Tuesday, 5 October 2010

How it feels to be on the other side

It feels very light. I've released all pressure and am trying very hard to define; put into words how I've achieved it.

Writing The breakdown post helped, but apart from that:
  • choosing the more probable audience for the competition (people already interested in photography instead of everybody) took a lot of worry off
  • thinking "what would be the most effective thing to do that wouldn't cost any money that I still could do over lunch or in the evenings" and looked at people I could contact.
  • deciding that this is too much for me to bear and that it's OK to ask for help. I also tend to think that leaders bring people together rather than impose things on them, so if there are people who get inspired by the concept I'm pursuing, then I will ask them for help and support their efforts
  • really embracing the concept of internal motivation and switching to reasons like: solving a really meaningful puzzle and just going for a challenge I've never done. Once I've accepted that I can fail, my ego's detached itself and now I'm simply curious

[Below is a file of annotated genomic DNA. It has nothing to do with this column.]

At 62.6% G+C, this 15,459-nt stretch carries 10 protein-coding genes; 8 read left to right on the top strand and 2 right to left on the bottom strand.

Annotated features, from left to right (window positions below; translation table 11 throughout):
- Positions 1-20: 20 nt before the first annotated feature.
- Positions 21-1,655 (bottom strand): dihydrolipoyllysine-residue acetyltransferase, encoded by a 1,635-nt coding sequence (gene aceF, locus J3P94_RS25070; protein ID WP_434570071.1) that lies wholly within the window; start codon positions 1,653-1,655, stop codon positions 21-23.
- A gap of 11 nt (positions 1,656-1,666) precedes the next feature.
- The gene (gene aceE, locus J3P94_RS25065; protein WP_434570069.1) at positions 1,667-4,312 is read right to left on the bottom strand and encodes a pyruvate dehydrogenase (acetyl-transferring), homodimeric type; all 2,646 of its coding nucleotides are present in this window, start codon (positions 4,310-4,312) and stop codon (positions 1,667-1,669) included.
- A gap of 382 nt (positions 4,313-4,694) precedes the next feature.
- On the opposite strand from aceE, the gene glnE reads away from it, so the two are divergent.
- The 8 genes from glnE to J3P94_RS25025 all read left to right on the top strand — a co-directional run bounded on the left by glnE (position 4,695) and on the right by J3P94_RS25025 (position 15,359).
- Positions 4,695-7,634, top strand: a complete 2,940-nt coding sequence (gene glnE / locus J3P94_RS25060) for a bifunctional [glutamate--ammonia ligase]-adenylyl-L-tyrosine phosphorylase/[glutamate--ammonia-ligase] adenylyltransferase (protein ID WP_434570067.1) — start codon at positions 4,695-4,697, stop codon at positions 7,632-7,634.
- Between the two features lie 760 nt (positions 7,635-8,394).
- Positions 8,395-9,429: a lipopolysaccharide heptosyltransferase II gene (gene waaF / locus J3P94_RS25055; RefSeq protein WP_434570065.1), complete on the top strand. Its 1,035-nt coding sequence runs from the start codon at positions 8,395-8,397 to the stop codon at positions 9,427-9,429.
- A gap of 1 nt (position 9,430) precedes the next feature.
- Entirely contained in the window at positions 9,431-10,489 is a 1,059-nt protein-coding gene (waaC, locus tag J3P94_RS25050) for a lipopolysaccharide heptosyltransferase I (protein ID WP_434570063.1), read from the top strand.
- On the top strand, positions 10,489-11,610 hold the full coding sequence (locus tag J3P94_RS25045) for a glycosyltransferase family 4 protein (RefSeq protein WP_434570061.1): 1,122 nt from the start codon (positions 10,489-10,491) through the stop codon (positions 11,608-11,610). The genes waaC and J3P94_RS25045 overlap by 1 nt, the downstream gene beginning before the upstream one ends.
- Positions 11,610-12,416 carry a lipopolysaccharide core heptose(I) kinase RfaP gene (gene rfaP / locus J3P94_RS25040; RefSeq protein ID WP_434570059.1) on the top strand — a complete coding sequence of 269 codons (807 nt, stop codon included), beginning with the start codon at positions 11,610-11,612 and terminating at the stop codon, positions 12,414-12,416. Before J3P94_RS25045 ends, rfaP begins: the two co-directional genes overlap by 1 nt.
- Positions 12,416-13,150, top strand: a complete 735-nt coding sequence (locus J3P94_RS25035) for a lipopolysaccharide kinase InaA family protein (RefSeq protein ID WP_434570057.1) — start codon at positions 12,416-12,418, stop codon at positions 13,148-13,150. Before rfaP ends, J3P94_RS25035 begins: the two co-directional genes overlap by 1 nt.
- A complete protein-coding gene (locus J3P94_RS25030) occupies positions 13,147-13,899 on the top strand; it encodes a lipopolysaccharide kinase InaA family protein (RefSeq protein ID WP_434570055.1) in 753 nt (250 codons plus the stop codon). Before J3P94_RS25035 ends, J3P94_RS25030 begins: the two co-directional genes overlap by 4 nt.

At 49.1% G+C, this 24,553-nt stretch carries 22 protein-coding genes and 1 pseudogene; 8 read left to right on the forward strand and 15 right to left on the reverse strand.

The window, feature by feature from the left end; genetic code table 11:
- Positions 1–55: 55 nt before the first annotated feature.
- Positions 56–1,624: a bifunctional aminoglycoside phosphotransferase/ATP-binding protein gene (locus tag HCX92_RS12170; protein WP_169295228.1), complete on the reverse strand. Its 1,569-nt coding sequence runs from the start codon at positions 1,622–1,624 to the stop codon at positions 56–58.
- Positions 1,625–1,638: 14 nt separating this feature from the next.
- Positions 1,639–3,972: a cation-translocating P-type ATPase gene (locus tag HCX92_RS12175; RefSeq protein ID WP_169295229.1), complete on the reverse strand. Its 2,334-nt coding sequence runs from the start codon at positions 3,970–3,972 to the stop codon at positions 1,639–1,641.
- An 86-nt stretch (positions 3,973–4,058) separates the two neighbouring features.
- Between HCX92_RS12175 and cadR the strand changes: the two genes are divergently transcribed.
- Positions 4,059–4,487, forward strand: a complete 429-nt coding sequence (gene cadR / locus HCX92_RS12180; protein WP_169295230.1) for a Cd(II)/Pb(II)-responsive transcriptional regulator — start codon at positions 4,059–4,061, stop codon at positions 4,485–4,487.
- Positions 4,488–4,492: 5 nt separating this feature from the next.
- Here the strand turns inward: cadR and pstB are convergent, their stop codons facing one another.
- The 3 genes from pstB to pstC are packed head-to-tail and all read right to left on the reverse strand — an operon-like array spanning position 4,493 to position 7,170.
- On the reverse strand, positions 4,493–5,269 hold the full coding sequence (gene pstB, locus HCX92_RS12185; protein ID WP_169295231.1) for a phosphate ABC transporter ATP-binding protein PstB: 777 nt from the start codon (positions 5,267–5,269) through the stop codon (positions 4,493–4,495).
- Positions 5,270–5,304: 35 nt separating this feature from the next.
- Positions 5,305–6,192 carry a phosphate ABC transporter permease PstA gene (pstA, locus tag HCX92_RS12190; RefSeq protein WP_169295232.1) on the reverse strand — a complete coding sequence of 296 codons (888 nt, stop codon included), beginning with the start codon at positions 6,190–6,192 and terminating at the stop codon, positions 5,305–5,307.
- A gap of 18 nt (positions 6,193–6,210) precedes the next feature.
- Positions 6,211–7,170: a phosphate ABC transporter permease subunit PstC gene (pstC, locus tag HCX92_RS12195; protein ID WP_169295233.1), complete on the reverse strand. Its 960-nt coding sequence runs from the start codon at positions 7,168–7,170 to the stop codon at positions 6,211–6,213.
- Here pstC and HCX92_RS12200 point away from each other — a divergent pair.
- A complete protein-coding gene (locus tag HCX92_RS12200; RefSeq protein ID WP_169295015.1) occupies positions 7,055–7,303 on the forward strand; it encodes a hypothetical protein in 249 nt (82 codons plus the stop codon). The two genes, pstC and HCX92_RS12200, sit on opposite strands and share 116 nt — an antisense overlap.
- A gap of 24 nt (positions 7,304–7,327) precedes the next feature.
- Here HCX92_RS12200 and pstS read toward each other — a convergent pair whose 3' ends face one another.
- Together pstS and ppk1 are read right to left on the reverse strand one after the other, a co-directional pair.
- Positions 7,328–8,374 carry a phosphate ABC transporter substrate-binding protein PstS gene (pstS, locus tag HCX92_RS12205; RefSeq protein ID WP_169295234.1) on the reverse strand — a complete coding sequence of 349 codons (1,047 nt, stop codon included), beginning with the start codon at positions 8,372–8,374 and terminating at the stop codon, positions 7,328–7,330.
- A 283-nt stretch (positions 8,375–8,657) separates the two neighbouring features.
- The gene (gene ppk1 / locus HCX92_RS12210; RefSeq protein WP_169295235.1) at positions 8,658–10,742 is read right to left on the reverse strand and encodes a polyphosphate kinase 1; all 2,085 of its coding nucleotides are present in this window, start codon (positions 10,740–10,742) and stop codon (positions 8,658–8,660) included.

Being on the other side of the breakdown point filled me with new energy. The current strategy for the competition is:
  • speak to relevant people and get new contacts from them
  • work on getting some coverage in the local media using the known contacts
  • working on reaching the target audience as soon as possible
  • keep improving my efforts, see what's possible and keep pushing my assumed boundaries
This wouldn't have been possible if not for Edward Deci and his fantastic book: "Why We Do What We Do" which I intend to review here for any future readers and as a summary for myself. I am currently reading it for the second time.

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